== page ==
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Colombia's Insurgents Target Energy Infrastructure

Colombia’s Fuerzas Armadas Revolucionarias de Colombia – Ejército del Pueblo, more commonly known by the acronym FARC, is the western hemisphere’s longest running guerrilla insurgency, dating from 1964.

In its long running struggle with the Colombain government, FARC has now begun targeting the country’s energy infrastructure, Bogota’s Caracol Radio reported.

On 19 June FARC terrorists dynamited an electricity pylon belonging to the Medellin Public Enterprises, EPM, the Yarumal-Ituango line in rural Cacagual, San Andres de Cuerquia Municipality, which left 12,000 people without electricity in the municipalities of San Jose de la Montana, San Andres de Cuerquia, Ituango, Peque and Toledo. The event was hardly news in the region, as FARC guerrillas earlier had attacked Yarumal in 2008.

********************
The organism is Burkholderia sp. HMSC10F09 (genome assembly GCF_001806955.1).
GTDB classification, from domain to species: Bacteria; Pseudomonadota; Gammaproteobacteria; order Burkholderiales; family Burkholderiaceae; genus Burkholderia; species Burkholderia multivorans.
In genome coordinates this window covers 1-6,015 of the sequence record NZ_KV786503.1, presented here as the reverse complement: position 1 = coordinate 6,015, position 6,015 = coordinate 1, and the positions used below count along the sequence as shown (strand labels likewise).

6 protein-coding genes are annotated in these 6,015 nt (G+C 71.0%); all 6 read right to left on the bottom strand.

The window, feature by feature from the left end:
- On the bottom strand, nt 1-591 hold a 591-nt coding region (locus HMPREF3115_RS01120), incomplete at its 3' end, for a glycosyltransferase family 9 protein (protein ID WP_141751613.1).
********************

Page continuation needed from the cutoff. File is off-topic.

Targeting energy infrastructure is hardly a Latin American insurgent technique unique to FARC, as Peru’s Maoist Partido Comunista del Perú-Sendero Luminoso (PCP-SL) had regularly targeted the country’s energy infrastructure during its campaign in the 1980s, particularly the power pylons supplying the capital Lima.

Nor are attacks limited to indigenous energy resources. Authorities in Cali have offered a $1,250,000 reward for information leading to the arrest of Hernan Dario Velasquez Saldarriaga, alias El Paisa or Oscar Montero, commander of the FARC's "Teofilo Forero Castro" Mobile Column and mastermind of the 9 June kidnapping of three Chinese Emerald Energy Oil Company workers and their translator on the Pablo-Los Pozos road in San Vicente del Caguan Municipality.

By. Charles Kennedy, Deputy Editor OilPrice.com



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